My Other Registry is a Proxy

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November 16, 2022

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Dan Mangum

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Reading time: 9 min read


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Building the Upbound Marketplace to Run Anywhere.

When we set out to build the Upbound Marketplace, we knew the functionality it offered would be useful in a variety of contexts. With that in mind, we architected a system that could fit into existing customer environments while still being able to scale to handle large amounts of traffic from the Crossplane community, which continues to grow at an impressive rate. Today we are going to take a deeper look at some of our design decisions, explore how they were implemented, and talk about the places we can go from here.

Just an OCI Image

One of the decisions we made early on in the Crossplane ecosystem was to standardize on OCI images for package distribution. This choice has paid dividends as we continue to leverage the features offered by the image and distribution specifications. One of the immediate benefits it offered was access: nearly every Crossplane user had access to a registry, and tooling to interact with them generically.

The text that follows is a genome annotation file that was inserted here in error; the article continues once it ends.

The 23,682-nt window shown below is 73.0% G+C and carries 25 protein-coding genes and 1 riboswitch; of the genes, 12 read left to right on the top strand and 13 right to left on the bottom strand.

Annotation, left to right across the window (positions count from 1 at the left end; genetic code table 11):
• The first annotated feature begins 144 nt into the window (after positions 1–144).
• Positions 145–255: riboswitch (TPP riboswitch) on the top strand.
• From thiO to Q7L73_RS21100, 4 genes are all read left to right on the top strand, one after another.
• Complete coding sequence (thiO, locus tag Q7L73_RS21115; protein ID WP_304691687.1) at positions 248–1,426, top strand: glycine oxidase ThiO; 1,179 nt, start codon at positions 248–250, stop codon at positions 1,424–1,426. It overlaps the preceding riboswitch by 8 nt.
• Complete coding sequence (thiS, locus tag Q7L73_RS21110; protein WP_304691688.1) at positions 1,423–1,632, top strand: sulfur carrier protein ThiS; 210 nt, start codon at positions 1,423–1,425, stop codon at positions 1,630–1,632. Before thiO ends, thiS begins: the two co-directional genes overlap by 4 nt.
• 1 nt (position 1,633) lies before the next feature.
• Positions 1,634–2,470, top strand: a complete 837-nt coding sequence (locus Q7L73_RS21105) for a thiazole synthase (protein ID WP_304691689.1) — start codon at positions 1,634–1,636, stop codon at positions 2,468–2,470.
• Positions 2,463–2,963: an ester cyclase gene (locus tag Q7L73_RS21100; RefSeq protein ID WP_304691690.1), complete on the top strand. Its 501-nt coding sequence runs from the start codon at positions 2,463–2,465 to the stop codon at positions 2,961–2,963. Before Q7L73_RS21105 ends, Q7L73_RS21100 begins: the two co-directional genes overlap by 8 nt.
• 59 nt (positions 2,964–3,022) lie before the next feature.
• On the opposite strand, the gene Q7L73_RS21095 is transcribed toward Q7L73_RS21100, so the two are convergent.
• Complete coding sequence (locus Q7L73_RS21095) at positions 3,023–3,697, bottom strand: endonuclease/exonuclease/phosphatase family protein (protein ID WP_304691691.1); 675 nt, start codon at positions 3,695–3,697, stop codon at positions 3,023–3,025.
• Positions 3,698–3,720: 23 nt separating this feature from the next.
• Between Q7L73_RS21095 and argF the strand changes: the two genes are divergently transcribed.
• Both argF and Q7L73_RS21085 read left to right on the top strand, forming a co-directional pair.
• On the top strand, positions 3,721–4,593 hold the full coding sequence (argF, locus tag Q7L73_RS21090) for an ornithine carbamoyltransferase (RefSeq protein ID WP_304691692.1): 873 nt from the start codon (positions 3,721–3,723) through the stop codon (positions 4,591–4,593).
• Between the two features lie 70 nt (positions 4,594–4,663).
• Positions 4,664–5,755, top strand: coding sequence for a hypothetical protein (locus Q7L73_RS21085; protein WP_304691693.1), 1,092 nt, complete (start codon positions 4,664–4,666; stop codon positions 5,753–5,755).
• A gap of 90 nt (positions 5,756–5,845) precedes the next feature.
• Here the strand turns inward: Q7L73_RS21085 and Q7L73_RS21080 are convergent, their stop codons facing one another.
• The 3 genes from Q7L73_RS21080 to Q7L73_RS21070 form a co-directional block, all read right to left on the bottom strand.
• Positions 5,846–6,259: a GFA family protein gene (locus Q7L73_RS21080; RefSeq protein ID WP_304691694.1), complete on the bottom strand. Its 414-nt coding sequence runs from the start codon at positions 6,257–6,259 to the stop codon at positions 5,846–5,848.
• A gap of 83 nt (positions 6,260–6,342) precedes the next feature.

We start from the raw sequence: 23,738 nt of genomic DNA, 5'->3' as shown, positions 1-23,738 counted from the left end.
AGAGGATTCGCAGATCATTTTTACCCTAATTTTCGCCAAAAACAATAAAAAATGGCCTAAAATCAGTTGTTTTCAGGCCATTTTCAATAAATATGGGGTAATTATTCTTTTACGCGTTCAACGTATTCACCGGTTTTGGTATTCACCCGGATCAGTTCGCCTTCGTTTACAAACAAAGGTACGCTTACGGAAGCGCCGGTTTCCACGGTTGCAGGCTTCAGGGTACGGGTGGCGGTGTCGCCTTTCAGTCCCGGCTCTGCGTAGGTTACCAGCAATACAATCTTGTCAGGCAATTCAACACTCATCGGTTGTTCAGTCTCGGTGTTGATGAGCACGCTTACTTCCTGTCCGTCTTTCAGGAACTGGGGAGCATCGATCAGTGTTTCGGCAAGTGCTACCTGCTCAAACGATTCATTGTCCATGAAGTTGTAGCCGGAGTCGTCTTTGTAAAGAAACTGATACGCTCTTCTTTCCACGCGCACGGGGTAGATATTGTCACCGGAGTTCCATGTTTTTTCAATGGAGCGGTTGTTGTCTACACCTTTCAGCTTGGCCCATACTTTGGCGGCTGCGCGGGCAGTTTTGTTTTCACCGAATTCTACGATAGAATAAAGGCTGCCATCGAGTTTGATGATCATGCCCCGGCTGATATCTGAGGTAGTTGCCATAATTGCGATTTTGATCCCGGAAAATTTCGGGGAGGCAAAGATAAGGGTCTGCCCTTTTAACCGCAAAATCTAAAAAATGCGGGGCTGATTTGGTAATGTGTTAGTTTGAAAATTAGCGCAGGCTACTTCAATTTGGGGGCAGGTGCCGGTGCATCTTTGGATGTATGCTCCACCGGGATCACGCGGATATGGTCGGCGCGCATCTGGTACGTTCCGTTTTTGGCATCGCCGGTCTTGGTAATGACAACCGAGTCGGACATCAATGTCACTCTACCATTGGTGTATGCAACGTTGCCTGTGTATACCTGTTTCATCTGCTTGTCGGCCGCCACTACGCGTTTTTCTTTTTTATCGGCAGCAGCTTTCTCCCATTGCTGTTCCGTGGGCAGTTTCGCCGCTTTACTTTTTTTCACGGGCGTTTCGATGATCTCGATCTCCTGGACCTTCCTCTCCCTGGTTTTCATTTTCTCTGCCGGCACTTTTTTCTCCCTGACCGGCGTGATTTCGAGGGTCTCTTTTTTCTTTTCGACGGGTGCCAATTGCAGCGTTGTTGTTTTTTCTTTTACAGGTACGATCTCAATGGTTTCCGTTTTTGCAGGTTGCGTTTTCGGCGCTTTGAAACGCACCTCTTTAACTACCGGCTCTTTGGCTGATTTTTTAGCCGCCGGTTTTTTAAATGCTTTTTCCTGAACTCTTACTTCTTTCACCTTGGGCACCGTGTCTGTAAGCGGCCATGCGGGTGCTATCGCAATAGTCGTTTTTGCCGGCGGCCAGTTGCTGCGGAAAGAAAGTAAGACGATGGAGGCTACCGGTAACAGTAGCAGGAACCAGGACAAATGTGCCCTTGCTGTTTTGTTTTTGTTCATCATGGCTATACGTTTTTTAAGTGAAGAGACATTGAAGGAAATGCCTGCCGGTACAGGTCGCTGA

The generic aspect is not to be overlooked. When Crossplane packages were first being designed we considered leveraging OCI artifacts, which were in their early stages of development, as a solution. However, until recently, some registries did not support artifacts and some only supported some subset of them. In contrast, every registry implementation we have heard of Crossplane users interacting with has supported Crossplane packages from day one because they are just OCI images.

Thanks to the tremendous efforts of working groups in the OCI organization, much progress has been made around the standardization of artifacts, as well as the more recently introduced reference types. We are excited to explore how this work may be leveraged in the Crossplane community and the Upbound Marketplace in the future.